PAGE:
Mumbai: When it comes to the aircraft sale and leasing policy of the national air-carrier Air India, it looks like penny wise and pound foolish.
The state-run airline during 2007 and 2008 had sold eight of aircraft to raise working capital and otherrequirements, but had to lease all of them back to maintain the normal flight schedules. But the problem was that it sold cheap and leased them back at a premium.
For instance, in March 2007 it sold seven aircraft from its fleet for just Rs USD 126 million or Rs 630 crore, and soon leased all of them back at USD 2.6 million or Rs 1.34 crore for each aircraft for a seven-year period.
Again in April 2008, it sold yet another aircraft for USD 25 million or Rs 125 crore and took back the same aircraft on lease at a monthly rental of USD 3.1 million (Rs 1.55 crore) again for a seven-year period.
But the ailing airline would be paying over Rs 880 crore, Rs 125 crore more than the price it realised by selling them by the time it pays back the planes ater the seven-year lease is over, according to official documents.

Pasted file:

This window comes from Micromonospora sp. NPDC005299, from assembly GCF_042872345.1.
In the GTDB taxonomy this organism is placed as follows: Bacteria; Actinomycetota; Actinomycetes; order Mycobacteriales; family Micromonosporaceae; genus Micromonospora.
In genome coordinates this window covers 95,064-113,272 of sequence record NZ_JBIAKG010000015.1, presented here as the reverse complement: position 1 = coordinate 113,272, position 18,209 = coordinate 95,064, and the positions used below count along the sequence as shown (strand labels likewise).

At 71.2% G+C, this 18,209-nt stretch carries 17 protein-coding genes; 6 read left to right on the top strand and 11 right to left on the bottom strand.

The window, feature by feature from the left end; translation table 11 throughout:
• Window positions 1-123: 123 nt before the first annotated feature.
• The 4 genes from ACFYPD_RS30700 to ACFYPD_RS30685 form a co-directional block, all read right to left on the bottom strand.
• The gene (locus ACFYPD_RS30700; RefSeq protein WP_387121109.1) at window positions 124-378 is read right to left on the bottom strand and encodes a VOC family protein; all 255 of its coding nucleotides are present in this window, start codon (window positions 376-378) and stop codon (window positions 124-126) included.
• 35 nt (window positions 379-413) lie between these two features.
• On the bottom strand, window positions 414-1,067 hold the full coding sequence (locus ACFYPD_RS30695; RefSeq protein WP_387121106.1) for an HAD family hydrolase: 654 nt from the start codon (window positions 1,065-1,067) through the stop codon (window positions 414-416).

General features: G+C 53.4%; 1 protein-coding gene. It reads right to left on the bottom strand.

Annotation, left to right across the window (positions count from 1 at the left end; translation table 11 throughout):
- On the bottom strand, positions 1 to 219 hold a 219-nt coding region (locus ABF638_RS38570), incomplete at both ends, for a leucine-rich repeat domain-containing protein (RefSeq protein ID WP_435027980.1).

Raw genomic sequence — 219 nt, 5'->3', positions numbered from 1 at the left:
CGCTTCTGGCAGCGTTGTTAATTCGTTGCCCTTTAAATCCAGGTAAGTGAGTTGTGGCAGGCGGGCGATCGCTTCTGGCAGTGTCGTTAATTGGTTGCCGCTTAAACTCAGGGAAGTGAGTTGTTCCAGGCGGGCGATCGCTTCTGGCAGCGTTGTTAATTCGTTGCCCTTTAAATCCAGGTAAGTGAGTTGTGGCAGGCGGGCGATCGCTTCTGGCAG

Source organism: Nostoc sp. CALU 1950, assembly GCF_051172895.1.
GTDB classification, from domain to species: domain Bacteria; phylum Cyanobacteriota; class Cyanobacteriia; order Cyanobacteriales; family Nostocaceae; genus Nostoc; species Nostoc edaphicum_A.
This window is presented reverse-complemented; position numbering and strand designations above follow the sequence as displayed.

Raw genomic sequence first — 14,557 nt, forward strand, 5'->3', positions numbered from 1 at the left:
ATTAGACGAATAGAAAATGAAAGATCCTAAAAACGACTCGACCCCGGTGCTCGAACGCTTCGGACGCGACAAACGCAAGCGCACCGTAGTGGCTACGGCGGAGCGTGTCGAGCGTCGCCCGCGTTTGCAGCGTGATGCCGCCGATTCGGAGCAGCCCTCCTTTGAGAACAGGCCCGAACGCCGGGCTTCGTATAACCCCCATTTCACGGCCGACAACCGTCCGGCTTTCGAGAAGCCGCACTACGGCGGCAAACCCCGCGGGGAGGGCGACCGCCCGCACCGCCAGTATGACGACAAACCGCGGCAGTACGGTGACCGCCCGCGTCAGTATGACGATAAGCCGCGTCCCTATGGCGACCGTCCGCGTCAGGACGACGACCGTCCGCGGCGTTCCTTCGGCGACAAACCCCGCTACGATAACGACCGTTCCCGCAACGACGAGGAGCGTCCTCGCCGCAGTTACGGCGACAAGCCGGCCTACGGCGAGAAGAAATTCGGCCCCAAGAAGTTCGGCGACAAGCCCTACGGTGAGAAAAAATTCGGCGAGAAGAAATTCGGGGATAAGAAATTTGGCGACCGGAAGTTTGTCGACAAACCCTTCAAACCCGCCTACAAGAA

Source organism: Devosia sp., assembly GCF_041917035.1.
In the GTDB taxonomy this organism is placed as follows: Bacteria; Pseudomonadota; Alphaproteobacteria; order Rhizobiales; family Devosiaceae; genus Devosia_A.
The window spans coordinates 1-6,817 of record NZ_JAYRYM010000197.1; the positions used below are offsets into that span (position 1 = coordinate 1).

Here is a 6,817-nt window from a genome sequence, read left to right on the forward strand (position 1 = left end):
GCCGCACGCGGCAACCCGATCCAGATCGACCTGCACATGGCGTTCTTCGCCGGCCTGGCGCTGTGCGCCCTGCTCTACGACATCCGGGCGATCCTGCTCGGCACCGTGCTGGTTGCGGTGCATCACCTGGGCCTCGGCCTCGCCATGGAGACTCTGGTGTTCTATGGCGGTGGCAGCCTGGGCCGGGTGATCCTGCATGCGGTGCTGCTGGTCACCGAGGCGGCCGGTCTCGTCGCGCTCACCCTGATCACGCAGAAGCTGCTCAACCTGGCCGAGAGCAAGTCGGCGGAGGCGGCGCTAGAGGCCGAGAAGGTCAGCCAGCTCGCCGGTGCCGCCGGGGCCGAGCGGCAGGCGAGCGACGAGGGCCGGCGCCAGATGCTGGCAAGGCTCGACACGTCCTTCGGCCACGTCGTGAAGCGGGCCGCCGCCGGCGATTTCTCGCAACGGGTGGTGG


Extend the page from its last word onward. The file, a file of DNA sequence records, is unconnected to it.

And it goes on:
As revealed by the airline in response to an right to information application, Air India had sold seven of its A320s for USD 126 million (Rs 630 crore) in March 2007.
However, it took back all the seven aircraft immediately on operating lease for a seven-year period at a monthly rental of USD 2.6 million (Rs 1.34 crore) per aircraft.
Then again, the airline sold one more A320 in April 2008 for USD 25 million (Rs 125 crore) and took back this aircraft on lease at a monthly rental of USD 3.1 million (Rs 1.55 crore) again for a seven-year period.
However, the Maharaja defended its policy, saying the sale and lease back led to arranging of funds at economic cost required by the company to meet its working capital needs. But it has come under severe criticism from a cross section of unions and political parties, which have demanded a CBI probe.
The airline has been ailing for quite some time and has been seeking nearly Rs 8,000 crore Government bailout. "At the same time, leasing back of the same aircraft ensured without any interruption," the national career said in response to a question on what was the requirement of the aircraft to be sold and taken back on lease, in the application.